Half-right. Handset protocols using proprietary protocols dominated those using standards-based protocols. However, very few tools were released that could be used to attack these protocols.
8) Social threats such as voice phishing and voice SPAM will start to emerge. They will not be common, but their threat level will grow with the increasing adoption of VoIP. Social engineering attacks could start to become disruptive in late 2007.
Wrong. Neither social threat significantly increased in 2007. There were some additional voice phishing attacks, but not as many as expected. Voice SPAM or SPAM over Internet Telephony (SPIT) did not emerge as an issue.
9) Although vendors will increase their offerings for conversation encryption, it will not be widely employed by enterprises.
Right. Encryption of calls is still very uncommon. During our enterprise VoIP security assessments, we encountered audio encryption in approximately in approximately 10 percent of the deployments.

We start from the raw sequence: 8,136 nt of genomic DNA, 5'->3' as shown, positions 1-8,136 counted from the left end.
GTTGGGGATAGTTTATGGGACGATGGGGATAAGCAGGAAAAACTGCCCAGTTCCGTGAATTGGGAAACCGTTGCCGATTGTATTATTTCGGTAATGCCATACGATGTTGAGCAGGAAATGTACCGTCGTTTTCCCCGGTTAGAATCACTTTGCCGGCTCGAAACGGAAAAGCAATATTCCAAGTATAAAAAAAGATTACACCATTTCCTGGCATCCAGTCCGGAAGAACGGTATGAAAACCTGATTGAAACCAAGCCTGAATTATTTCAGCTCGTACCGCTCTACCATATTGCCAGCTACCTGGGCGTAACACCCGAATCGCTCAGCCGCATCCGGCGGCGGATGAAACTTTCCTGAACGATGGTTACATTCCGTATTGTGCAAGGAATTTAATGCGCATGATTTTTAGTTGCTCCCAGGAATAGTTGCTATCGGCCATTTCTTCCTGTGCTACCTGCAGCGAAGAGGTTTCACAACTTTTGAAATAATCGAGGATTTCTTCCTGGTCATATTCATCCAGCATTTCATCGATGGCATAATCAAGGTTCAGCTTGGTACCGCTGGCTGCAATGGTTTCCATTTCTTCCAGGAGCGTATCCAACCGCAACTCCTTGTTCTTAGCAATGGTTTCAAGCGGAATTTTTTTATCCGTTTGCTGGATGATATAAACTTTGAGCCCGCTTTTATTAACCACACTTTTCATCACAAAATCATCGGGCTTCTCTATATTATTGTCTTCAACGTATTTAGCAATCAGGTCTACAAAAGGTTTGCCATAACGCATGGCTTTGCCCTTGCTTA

10) VoIP deployment has the potential to affect traditional networks. Attacks like DoS, SPIT, and toll fraud may “spill” over and affect legacy systems.”
Right. During our assessments, the primary “VoIP” attack we encountered was where the attacker used a non-secure media gateway for toll fraud over traditional networks. VoIP architectures made this attack possible and easier than with traditional, closed networks. Also, while we always find vulnerabilities with VoIP deployments, we rarely encountered actual attacks (other than the one above). However, we always found actual attacks/mis-use of traditional networks, in the areas of poorly secured authorized modems and use of unauthorized modems for dialup ISP access. While VoIP systems are more vulnerable, traditional issues are being exploited more often and the move to VoIP isn’t changing this.
Here is an article summarizing vulnerabilities with the Snom 320 SIP phone. A lot of the vulnerabilities have already been disclosed, but this article summarizes them. Note that when we wrote the Hacking Exposed: VoIP book, we also discovered that you could enable a packet capture on the Snom 190 SIP phone and then save/download the resulting packet capture file. I don't know if you can do this on a Snom 320 SIP phone.